Blog Tour: Rejoice, a Knife to the Heart by Steven Erikson

Blog Tour

 

Welcome to my stop on the blog tour for Steven Erikson’s newest book, Rejoice, a Knife to the Heart.  This thrilling sci-fi novel is out in UK stores today!  I’m so pleased to be able to share an extract from the book on publication day — take a peek below.

 

About the book

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Rejoice, A Knife to the Heart tells the story of the Intervention, which begins when Samantha August, science fiction writer, disappears into a beam of light, apparently from a UFO, while walking along a busy street in Victoria, Canada. While footage of the incident – captured on smartphones – goes viral, Samantha wakes up in a small room, where she is greeted by the voice of Adam, who explains that they are in orbit and he is AI communicant of the Intervention Delegation, a triumvirate of alien civilisations seeking to ensure the continuing evolution of Earth as a viable biome. Thus begins an astonishing, provocative, beautifully written and startlingly visionary novel of First Contact.

 

Chapter One

City of Victoria, British Columbia, Canada

May 19th, 2:19 PM

Three smokers were hanging out outside the bar on Cook Street. A woman was carrying a cardboard box filled with old clothes, heading for the consignment shop. Across the street, three house-painters had just climbed the stairs up from the hardware store, burdened with supplies for repairing drywall. A man was walking towards Pandora Avenue and the grocery store on its corner.

The street itself was crowded with traffic, congested despite the suicide turn-lane running down the centre. The pace was a crawl in the lane heading south as the last few vehicles caught up to the line awaiting a change of lights down at Pandora. A UPS delivery van had just turned from Pandora, heading north.

In total, eleven cameras caught the event, as stills and video. There was an exceptional amount of concurrence among the witnesses when later questioned by journalists and police officers. The event had already gone viral when the official inquiry began.

A middle-aged woman had been walking down Cook, on the same side as the consignment store and the bar. She had been well dressed, her stride assured, her hands in the pockets of her charcoal-grey mid-length coat and her fiery red hair long enough to lift in the wind coming up from the south, but not so long as to fantail out behind her. Her face – as the nearest witnesses recalled – was curiously memorable. High cheekbones, flat cheeks, a wide jaw, a face that hadn’t seen much sun.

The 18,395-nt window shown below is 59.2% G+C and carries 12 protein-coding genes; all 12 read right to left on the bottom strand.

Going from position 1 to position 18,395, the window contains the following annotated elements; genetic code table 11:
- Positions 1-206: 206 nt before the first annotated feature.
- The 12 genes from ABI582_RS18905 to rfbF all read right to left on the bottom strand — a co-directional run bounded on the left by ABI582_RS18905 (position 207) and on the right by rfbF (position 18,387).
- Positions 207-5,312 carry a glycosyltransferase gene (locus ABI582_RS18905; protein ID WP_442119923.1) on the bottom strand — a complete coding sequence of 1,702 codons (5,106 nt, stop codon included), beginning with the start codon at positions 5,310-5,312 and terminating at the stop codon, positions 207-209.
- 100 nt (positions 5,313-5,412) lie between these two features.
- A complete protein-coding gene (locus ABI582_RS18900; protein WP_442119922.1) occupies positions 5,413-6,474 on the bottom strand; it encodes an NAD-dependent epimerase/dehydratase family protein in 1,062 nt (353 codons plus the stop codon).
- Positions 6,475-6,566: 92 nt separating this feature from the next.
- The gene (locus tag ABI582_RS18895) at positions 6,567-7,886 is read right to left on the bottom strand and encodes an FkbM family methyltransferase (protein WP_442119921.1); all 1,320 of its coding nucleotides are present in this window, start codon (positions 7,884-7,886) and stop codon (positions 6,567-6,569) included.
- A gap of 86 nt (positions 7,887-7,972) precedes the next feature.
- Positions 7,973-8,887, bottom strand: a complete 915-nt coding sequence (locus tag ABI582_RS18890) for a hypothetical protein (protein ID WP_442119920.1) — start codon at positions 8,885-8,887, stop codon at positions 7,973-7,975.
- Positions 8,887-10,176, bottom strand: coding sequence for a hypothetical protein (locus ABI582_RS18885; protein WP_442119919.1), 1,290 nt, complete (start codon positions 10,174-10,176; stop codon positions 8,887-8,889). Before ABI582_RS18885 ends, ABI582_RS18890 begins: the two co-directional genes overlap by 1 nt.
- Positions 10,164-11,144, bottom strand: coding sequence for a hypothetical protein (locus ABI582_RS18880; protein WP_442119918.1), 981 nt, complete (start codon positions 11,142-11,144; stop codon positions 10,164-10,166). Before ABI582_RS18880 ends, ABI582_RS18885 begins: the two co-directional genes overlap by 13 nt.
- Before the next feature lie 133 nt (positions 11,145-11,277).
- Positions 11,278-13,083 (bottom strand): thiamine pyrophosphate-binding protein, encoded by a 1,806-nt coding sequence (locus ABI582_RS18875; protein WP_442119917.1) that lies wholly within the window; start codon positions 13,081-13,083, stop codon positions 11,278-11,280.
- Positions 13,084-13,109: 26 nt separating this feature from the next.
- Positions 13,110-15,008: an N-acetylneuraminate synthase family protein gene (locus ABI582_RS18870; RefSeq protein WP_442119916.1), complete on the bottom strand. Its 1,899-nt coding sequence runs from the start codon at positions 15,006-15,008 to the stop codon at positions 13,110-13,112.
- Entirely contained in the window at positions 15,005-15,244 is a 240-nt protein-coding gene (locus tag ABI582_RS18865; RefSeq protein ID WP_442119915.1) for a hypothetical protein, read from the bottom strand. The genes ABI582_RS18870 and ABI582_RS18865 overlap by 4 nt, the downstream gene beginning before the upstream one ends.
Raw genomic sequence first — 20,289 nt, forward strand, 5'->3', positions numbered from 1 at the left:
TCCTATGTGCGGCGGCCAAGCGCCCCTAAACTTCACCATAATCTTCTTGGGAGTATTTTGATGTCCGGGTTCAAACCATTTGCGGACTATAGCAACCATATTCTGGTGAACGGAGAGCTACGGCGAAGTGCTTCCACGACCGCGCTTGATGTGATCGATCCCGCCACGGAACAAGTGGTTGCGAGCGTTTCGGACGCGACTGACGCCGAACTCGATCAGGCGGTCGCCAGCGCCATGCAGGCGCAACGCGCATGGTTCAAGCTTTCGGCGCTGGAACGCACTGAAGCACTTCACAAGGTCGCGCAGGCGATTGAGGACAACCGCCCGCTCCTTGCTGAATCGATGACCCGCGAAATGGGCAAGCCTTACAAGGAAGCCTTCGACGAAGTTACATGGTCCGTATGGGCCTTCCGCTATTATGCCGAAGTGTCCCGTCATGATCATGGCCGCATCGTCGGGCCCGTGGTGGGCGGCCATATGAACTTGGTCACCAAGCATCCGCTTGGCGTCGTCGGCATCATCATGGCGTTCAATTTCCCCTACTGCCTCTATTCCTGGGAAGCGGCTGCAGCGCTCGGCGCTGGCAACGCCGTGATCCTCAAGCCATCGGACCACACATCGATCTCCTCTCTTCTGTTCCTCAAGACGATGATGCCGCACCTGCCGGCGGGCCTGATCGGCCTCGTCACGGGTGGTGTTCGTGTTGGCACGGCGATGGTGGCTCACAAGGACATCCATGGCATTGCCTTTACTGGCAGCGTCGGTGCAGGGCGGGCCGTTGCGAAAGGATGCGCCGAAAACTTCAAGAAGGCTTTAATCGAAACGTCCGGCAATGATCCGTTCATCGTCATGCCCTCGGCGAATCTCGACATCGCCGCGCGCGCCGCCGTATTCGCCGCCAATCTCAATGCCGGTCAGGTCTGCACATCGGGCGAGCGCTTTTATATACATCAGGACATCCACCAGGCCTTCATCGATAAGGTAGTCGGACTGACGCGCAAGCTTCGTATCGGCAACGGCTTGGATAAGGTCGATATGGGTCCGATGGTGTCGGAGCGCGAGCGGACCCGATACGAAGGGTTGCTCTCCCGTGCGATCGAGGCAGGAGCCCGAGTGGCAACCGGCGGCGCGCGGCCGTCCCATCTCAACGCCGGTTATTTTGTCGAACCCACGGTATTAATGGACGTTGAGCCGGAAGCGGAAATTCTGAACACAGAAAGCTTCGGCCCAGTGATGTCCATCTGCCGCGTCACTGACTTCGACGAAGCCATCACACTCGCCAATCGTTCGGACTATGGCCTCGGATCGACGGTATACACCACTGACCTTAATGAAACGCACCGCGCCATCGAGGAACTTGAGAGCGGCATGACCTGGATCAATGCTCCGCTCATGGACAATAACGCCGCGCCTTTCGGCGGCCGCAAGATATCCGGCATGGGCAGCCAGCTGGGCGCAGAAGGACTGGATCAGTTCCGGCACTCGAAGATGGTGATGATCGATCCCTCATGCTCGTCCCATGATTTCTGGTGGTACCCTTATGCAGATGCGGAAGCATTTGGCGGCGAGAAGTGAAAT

There’d been some clouds overhead, scudding in from the Sooke Hills to the west, so at first no one had paid much attention to the shadow settling across the street.

One of the smokers, a Mister John Allaire, was wheelchair bound. His angle of repose afforded him the privilege of being the first person to sight the dispersal of the cloud overhead, revealing the slightly curved shape of something solid and huge.

‘Like the underside of a plate, a china plate,’ John said. In the course of his life up until now, this was his defining event. Things had been pretty shitty for some time. His smoking was killing his legs below the knees. His drinking was pickling his liver. He was sixty-three years old and living on assistance. He’d never won the lottery.

‘Like the underside of a plate, a china plate. That then started glowing in the middle. Dead centre. Glowing like you wouldn’t believe. I had to shade my eyes, but that didn’t stop me seeing the beam of light come down. Right on that woman – who wasn’t twenty feet from me. She never knew what hit her.’